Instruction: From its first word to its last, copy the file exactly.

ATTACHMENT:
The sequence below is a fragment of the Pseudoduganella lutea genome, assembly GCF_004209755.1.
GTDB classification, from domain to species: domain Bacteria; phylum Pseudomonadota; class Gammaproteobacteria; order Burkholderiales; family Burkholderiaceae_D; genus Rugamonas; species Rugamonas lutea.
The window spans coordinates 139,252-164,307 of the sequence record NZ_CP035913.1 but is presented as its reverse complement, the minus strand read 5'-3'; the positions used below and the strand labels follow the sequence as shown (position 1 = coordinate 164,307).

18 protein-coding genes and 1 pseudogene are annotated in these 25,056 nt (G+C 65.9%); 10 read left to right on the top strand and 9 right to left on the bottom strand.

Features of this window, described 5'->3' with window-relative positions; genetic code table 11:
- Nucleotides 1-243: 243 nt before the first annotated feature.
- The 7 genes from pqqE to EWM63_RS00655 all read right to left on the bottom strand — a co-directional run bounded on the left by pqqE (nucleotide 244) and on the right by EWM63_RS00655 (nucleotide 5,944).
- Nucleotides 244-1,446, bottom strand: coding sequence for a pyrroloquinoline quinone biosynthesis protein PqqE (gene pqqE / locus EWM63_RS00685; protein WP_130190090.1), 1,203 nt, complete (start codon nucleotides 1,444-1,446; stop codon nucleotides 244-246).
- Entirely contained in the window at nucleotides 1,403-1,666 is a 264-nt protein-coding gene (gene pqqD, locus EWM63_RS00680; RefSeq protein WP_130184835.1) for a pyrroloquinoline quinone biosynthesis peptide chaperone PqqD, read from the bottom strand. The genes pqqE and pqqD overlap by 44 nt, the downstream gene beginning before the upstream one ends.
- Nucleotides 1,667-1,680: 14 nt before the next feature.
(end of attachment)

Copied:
The sequence below is a fragment of the Pseudoduganella lutea genome, assembly GCF_004209755.1.
GTDB classification, from domain to species: domain Bacteria; phylum Pseudomonadota; class Gammaproteobacteria; order Burkholderiales; family Burkholderiaceae_D; genus Rugamonas; species Rugamonas lutea.
The window spans coordinates 139,252-164,307 of the sequence record NZ_CP035913.1 but is presented as its reverse complement, the minus strand read 5'-3'; the positions used below and the strand labels follow the sequence as shown (position 1 = coordinate 164,307).

18 protein-coding genes and 1 pseudogene are annotated in these 25,056 nt (G+C 65.9%); 10 read left to right on the top strand and 9 right to left on the bottom strand.

Features of this window, described 5'->3' with window-relative positions; genetic code table 11:
- Nucleotides 1-243: 243 nt before the first annotated feature.
- The 7 genes from pqqE to EWM63_RS00655 all read right to left on the bottom strand — a co-directional run bounded on the left by pqqE (nucleotide 244) and on the right by EWM63_RS00655 (nucleotide 5,944).
- Nucleotides 244-1,446, bottom strand: coding sequence for a pyrroloquinoline quinone biosynthesis protein PqqE (gene pqqE / locus EWM63_RS00685; protein WP_130190090.1), 1,203 nt, complete (start codon nucleotides 1,444-1,446; stop codon nucleotides 244-246).
- Entirely contained in the window at nucleotides 1,403-1,666 is a 264-nt protein-coding gene (gene pqqD, locus EWM63_RS00680; RefSeq protein WP_130184835.1) for a pyrroloquinoline quinone biosynthesis peptide chaperone PqqD, read from the bottom strand. The genes pqqE and pqqD overlap by 44 nt, the downstream gene beginning before the upstream one ends.
- Nucleotides 1,667-1,680: 14 nt before the next feature.